3. We create a new folder named components inside the folder resources of a .war file or alternatively in the folder META-INF/resources of a .jar file. We place the above page (customComponent.xhtml) in the folder components.

4. In order to use the component in a .xhtml page at first we specify the url of the library to which it belongs:

the part notifies JSF that this is a custom component that consists of other JSF components. The second part /components has the same name with the name of the folder where the implementation page of the component is stored.

We then insert a statement like the following:

<e:customComponent id="componentId" >
    <h:outputLabel value="Child component/>
</e:customComponent>                                                                   or

<e:customComponent id="componentId" />

where the name of the component is the same as the name of the page defining its implementation (customComponent.xhtml in our case).

Attributes that correspond to simple methods

In order to set a method as an attribute of a composite component, we do the following:
a. In the attributes section of the component we insert a statement like this:
<composite:attribute name="handleChanges" method-signature="void handleChanges(Object)" required="false"/>

In the definition of the method signature we can use any name for the method.

b. In the implementation section of the component we use the above attribute like this:

<p:ajax event="change" listener="#{cc.attrs.handleChanges}" update="#{}_panel" />

Attributes that correspond to JSF event listeners

(The described workaround is based on the following post

In order to set a method that is an event listener, as an attribute of the composite component, we work as follows:
a. In the attributes section of the component we insert a statement like the following:
<composite:attribute name="handleChanges" method-signature="void handleChanges(org.primefaces.event.SelectEvent)" />

b. We create a Java class (CustomComponent) which inherits from the base class UIComponentBase (or another class that represents a JSF component ) and also implements the interface javax.faces.component.NamingContainer. The annotation @FacesComponent results in the automatic registration of the class CustomComponent with the JSF runtime as a UIComponent.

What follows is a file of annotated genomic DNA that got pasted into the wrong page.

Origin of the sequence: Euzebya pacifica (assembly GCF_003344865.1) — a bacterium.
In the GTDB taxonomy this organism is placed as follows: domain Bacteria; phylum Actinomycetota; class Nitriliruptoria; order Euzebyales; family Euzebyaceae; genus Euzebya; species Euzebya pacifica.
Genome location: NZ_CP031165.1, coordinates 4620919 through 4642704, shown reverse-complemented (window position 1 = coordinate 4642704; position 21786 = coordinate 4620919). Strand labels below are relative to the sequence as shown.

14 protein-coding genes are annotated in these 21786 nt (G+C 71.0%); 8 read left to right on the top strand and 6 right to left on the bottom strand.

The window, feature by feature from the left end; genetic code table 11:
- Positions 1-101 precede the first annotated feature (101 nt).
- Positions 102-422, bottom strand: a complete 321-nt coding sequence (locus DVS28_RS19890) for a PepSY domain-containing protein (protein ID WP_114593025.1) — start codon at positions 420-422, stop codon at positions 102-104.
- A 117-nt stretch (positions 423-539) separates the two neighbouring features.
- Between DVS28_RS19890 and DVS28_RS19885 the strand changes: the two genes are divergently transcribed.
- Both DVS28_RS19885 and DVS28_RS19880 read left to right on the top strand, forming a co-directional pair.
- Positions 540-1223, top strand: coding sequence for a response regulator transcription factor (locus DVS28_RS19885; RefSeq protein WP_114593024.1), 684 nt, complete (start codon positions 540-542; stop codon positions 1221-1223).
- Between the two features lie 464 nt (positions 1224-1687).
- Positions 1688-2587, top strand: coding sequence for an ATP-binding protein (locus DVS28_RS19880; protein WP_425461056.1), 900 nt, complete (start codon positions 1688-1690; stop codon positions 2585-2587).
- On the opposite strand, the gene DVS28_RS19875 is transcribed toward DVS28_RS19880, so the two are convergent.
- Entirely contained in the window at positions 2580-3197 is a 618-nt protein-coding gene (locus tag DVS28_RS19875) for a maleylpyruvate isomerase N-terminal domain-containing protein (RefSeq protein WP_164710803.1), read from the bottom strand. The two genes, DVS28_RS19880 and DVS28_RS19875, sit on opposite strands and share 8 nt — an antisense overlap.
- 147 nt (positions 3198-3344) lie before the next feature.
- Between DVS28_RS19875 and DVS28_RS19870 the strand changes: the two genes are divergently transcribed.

The value attribute corresponds to the name of the component.

@FacesComponent(value = "customComponent")

public class CustomComponent extends UIComponentBase implements NamingContainer {


public String getFamily() {

return "javax.faces.NamingContainer";


public void handleChanges(SelectEvent event) {

FacesContext context = FacesContext.getCurrentInstance();

MethodExpression handleChanges = (MethodExpression) getAttributes().get("handleChanges"); (1)
handleChanges.invoke(context.getELContext(), new Object[]{event}); (2)



The class CustomComponent contains one method which: gets the attribute of the component that contains the declaration of the listener method (1) and then
calls the listener passing the appropriate number of parameters (2).

c. On the implementation page of the component, at first we specify the type of the component as customComponent:
<composite:interface componentType="customComponent">

<composite:attribute name="id" required="true"/>

Then, with a statement like the following we define that each time an item is selected from the list of the primefaces’s autocomplete component, the method handleChanges is called, which in turn calls the listener that is passed as an attribute to our component.


<p:ajax event="itemSelect" listener="#{cc.handleChanges}" update="#{}_panel"/>


d. In order to use the component on a .xhtml page , we insert a statement like the following:

<e:customComponent handleChanges="#{handler.handleSelectionChanges}" id="componentId" />

The method handleSelectionChanges is defined as follows:

public void handleSelectionChanges(SelectEvent event)



Posted in java, jsf, software | 3 Comments »